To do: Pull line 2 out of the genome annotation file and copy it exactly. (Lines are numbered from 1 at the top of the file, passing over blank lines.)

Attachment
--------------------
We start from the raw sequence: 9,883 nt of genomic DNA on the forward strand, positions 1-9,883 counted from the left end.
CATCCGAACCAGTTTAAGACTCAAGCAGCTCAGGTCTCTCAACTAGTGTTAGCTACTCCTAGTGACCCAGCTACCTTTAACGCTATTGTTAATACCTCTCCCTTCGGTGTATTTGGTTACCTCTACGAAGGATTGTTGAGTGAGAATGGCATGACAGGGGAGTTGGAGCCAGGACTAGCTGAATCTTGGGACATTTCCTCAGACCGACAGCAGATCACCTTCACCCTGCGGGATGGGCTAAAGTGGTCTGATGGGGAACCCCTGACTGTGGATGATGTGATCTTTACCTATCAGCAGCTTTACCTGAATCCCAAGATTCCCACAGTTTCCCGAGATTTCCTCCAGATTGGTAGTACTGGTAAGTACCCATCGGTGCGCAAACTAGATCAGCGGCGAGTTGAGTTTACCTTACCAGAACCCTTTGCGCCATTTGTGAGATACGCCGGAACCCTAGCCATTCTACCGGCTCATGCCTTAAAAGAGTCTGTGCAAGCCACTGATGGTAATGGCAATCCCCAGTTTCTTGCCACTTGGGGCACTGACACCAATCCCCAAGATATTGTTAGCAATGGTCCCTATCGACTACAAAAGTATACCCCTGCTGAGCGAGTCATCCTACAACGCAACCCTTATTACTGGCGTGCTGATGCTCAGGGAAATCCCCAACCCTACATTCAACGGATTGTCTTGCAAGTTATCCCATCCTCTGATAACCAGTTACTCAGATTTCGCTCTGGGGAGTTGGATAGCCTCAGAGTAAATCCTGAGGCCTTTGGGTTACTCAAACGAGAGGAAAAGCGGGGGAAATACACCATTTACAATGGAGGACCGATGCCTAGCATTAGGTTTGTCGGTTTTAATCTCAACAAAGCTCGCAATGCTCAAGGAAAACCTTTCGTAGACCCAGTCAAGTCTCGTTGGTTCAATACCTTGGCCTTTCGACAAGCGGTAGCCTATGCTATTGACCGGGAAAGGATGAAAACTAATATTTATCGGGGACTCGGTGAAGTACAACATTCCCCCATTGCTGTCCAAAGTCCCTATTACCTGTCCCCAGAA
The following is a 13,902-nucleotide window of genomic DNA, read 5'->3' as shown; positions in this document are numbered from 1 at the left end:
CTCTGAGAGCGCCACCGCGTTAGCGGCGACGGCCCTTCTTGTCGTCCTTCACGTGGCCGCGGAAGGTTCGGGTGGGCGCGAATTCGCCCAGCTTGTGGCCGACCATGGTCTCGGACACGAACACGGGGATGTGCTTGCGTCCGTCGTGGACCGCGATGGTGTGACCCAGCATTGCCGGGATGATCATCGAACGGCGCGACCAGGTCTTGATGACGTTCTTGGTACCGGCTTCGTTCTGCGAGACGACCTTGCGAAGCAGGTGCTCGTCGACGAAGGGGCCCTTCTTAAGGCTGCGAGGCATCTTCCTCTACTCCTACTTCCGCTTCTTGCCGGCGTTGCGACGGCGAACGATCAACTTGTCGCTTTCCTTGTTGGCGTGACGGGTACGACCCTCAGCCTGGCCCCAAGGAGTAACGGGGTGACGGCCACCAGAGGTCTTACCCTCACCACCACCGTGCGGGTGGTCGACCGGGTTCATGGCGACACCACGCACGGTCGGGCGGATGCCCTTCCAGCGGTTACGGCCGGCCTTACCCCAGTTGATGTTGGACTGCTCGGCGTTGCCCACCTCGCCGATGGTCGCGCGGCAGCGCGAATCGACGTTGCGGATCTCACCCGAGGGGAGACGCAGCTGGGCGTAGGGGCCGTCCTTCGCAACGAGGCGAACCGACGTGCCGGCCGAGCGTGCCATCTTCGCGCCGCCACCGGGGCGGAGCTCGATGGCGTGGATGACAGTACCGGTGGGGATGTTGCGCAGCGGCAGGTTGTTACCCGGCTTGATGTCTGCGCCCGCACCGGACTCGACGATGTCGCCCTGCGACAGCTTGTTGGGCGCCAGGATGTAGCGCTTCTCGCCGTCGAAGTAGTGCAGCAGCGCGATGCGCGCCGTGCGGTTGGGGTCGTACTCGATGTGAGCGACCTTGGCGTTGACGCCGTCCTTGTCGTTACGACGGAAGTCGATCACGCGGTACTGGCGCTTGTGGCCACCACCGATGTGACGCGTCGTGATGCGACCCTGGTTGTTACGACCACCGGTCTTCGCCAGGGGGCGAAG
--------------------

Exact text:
CATCCGAACCAGTTTAAGACTCAAGCAGCTCAGGTCTCTCAACTAGTGTTAGCTACTCCTAGTGACCCAGCTACCTTTAACGCTATTGTTAATACCTCTCCCTTCGGTGTATTTGGTTACCTCTACGAAGGATTGTTGAGTGAGAATGGCATGACAGGGGAGTTGGAGCCAGGACTAGCTGAATCTTGGGACATTTCCTCAGACCGACAGCAGATCACCTTCACCCTGCGGGATGGGCTAAAGTGGTCTGATGGGGAACCCCTGACTGTGGATGATGTGATCTTTACCTATCAGCAGCTTTACCTGAATCCCAAGATTCCCACAGTTTCCCGAGATTTCCTCCAGATTGGTAGTACTGGTAAGTACCCATCGGTGCGCAAACTAGATCAGCGGCGAGTTGAGTTTACCTTACCAGAACCCTTTGCGCCATTTGTGAGATACGCCGGAACCCTAGCCATTCTACCGGCTCATGCCTTAAAAGAGTCTGTGCAAGCCACTGATGGTAATGGCAATCCCCAGTTTCTTGCCACTTGGGGCACTGACACCAATCCCCAAGATATTGTTAGCAATGGTCCCTATCGACTACAAAAGTATACCCCTGCTGAGCGAGTCATCCTACAACGCAACCCTTATTACTGGCGTGCTGATGCTCAGGGAAATCCCCAACCCTACATTCAACGGATTGTCTTGCAAGTTATCCCATCCTCTGATAACCAGTTACTCAGATTTCGCTCTGGGGAGTTGGATAGCCTCAGAGTAAATCCTGAGGCCTTTGGGTTACTCAAACGAGAGGAAAAGCGGGGGAAATACACCATTTACAATGGAGGACCGATGCCTAGCATTAGGTTTGTCGGTTTTAATCTCAACAAAGCTCGCAATGCTCAAGGAAAACCTTTCGTAGACCCAGTCAAGTCTCGTTGGTTCAATACCTTGGCCTTTCGACAAGCGGTAGCCTATGCTATTGACCGGGAAAGGATGAAAACTAATATTTATCGGGGACTCGGTGAAGTACAACATTCCCCCATTGCTGTCCAAAGTCCCTATTACCTGTCCCCAGAA